Additionally, the authors calculated state-level change scores for parent-reported childhood asthma symptom prevalence for 2020 to 2021 compared with 2018 to 2019, then assessed state-level time trends. Trend associations were evaluated with concurrent state-level variables, according to the authors.

The data demonstrated that the mean state-level prevalence of parent-reported childhood asthma symptoms had decreased from approximately 7.77% (95% CI, 7.34%-8.21%) from 2018 to 2019, and to 6.93% (95% CI, 6.53%-7.32%) from 2020 to 2021 (P < .001), with an absolute mean change in score of approximately -0.85%. Additionally, the mean (SD) age-adjusted state-level COVID-19 mortality rate was 80.3 (30.2) per 100,000 in 2020, and this rate increased to 99.3 (33.9) in 2021. Further, the mean state-level COVID-19 primary series vaccination rate through December 2021 was approximately 72.3% (10.3%).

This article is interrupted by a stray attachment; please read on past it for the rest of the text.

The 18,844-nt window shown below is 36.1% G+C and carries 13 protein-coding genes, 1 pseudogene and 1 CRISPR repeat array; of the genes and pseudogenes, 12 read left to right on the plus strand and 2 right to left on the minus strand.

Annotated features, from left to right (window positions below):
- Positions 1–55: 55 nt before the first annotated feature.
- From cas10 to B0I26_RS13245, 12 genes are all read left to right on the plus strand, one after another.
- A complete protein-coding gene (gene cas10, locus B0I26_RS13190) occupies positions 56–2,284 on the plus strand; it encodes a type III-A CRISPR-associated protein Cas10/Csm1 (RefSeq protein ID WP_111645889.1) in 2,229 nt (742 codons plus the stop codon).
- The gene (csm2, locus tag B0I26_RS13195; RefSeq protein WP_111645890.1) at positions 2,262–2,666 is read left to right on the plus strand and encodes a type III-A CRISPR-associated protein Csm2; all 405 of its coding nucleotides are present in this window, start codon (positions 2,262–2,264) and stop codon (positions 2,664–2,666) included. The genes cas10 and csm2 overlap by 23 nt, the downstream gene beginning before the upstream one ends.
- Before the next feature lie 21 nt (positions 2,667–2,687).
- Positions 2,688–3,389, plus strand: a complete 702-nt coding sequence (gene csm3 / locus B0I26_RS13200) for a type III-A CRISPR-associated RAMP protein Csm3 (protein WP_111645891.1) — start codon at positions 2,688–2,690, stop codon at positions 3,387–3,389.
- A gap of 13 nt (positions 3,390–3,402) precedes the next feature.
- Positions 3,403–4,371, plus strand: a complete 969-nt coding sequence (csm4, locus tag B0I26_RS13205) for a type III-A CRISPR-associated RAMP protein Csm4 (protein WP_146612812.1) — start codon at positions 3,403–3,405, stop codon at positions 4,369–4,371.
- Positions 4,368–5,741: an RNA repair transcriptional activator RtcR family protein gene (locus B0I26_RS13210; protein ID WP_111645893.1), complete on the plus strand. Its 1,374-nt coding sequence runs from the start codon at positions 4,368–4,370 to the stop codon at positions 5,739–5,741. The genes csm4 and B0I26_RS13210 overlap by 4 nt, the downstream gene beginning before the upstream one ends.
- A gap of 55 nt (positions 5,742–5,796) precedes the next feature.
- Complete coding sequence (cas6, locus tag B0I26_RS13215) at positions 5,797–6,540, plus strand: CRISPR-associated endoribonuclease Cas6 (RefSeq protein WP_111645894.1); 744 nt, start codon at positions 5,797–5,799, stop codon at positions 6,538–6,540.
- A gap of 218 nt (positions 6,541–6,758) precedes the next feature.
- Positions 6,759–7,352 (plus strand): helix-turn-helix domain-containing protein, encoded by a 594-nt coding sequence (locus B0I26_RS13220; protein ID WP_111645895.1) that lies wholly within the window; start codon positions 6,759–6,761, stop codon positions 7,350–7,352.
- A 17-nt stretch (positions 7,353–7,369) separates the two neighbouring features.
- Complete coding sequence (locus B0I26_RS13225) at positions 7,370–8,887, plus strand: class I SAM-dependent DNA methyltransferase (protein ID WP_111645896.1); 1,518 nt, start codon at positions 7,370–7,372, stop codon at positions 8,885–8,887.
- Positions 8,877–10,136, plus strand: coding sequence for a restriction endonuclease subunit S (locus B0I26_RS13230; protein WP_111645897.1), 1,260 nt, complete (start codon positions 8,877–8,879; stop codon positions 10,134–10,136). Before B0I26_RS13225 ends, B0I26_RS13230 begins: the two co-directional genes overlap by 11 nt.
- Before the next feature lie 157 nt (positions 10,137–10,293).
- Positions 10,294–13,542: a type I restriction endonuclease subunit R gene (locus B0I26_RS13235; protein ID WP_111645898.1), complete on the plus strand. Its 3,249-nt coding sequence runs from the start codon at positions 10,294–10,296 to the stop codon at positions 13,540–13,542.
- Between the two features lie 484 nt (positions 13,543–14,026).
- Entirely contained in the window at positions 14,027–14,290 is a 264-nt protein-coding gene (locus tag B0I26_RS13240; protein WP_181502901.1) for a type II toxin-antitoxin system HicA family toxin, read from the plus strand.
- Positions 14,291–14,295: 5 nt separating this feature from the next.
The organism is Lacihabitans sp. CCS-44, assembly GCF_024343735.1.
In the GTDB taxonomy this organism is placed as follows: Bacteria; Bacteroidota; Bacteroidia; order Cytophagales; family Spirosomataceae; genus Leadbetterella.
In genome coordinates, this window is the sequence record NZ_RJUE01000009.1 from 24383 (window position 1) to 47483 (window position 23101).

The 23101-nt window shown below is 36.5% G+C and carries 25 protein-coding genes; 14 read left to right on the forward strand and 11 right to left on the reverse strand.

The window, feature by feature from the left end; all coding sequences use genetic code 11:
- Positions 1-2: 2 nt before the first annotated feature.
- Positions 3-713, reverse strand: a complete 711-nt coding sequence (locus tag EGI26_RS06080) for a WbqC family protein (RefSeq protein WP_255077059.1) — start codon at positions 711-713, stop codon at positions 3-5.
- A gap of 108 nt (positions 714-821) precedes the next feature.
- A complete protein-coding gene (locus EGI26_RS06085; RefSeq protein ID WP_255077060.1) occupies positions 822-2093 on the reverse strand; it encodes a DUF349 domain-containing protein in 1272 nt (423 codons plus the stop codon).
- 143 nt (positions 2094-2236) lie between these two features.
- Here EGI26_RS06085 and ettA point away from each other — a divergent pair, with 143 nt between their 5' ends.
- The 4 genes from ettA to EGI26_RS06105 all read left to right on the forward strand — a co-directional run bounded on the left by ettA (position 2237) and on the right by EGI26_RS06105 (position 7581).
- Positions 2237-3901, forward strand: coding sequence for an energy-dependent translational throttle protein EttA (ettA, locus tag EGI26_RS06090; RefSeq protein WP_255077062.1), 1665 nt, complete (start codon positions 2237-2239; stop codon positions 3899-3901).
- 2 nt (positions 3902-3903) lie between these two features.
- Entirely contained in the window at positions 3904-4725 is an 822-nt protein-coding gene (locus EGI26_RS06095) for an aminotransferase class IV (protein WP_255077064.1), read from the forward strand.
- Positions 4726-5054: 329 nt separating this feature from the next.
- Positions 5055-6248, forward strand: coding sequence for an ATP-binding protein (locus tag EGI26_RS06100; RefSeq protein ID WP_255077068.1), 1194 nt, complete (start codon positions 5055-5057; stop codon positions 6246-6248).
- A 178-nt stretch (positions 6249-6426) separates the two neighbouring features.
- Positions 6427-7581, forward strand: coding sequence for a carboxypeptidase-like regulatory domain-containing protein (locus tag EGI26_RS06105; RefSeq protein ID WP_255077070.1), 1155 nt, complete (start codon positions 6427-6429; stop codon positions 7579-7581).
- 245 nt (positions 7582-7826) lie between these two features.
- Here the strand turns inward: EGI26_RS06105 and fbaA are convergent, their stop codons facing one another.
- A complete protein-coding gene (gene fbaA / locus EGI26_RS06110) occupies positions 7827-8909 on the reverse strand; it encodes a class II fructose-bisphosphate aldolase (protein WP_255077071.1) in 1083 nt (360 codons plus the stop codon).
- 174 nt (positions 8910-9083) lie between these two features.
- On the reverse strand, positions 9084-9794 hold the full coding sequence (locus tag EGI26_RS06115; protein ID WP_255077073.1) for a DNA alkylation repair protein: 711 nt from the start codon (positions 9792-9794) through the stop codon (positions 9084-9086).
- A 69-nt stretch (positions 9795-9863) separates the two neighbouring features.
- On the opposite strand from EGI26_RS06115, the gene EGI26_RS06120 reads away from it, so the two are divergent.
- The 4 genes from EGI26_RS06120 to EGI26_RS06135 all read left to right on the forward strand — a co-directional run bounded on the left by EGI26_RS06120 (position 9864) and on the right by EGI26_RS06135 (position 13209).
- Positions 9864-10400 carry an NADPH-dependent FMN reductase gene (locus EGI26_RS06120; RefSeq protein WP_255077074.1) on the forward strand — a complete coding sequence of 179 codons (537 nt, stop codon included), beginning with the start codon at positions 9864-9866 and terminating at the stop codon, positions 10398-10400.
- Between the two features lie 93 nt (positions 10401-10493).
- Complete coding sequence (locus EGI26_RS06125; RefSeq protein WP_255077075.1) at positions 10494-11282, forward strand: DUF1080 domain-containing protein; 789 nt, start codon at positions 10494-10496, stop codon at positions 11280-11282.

Key Takeaways

  1. Reduction in Childhood Asthma Symptoms: The study found a significant decrease in the prevalence of parent-reported childhood asthma symptoms from 2018 to 2019 and 2020 to 2021, suggesting a possible benefit from COVID-19 vaccination and other pandemic-related measures.
  2. Impact of COVID-19 Vaccination: Higher COVID-19 vaccination rates were associated with a reduction in childhood asthma symptoms, indicating that vaccination may offer protection against asthma exacerbations, potentially through cross-reactive antibody responses.